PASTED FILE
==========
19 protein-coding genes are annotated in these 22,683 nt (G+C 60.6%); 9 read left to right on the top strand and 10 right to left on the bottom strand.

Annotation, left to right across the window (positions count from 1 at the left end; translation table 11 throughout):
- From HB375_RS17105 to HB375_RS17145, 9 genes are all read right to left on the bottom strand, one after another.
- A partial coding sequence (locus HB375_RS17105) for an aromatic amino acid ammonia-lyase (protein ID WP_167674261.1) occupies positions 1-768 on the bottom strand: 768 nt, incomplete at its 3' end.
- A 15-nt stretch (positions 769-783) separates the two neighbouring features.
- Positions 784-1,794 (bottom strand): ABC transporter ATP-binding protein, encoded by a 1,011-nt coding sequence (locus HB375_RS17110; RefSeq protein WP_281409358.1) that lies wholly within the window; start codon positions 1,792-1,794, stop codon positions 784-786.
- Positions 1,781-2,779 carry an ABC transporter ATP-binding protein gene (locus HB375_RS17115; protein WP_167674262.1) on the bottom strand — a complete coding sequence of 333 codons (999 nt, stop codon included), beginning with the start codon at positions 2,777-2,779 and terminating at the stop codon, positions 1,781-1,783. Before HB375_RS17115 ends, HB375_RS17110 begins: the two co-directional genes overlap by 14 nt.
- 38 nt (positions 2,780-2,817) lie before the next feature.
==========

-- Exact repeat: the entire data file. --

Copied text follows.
19 protein-coding genes are annotated in these 22,683 nt (G+C 60.6%); 9 read left to right on the top strand and 10 right to left on the bottom strand.

Annotation, left to right across the window (positions count from 1 at the left end; translation table 11 throughout):
- From HB375_RS17105 to HB375_RS17145, 9 genes are all read right to left on the bottom strand, one after another.
- A partial coding sequence (locus HB375_RS17105) for an aromatic amino acid ammonia-lyase (protein ID WP_167674261.1) occupies positions 1-768 on the bottom strand: 768 nt, incomplete at its 3' end.
- A 15-nt stretch (positions 769-783) separates the two neighbouring features.
- Positions 784-1,794 (bottom strand): ABC transporter ATP-binding protein, encoded by a 1,011-nt coding sequence (locus HB375_RS17110; RefSeq protein WP_281409358.1) that lies wholly within the window; start codon positions 1,792-1,794, stop codon positions 784-786.
- Positions 1,781-2,779 carry an ABC transporter ATP-binding protein gene (locus HB375_RS17115; protein WP_167674262.1) on the bottom strand — a complete coding sequence of 333 codons (999 nt, stop codon included), beginning with the start codon at positions 2,777-2,779 and terminating at the stop codon, positions 1,781-1,783. Before HB375_RS17115 ends, HB375_RS17110 begins: the two co-directional genes overlap by 14 nt.
- 38 nt (positions 2,780-2,817) lie before the next feature.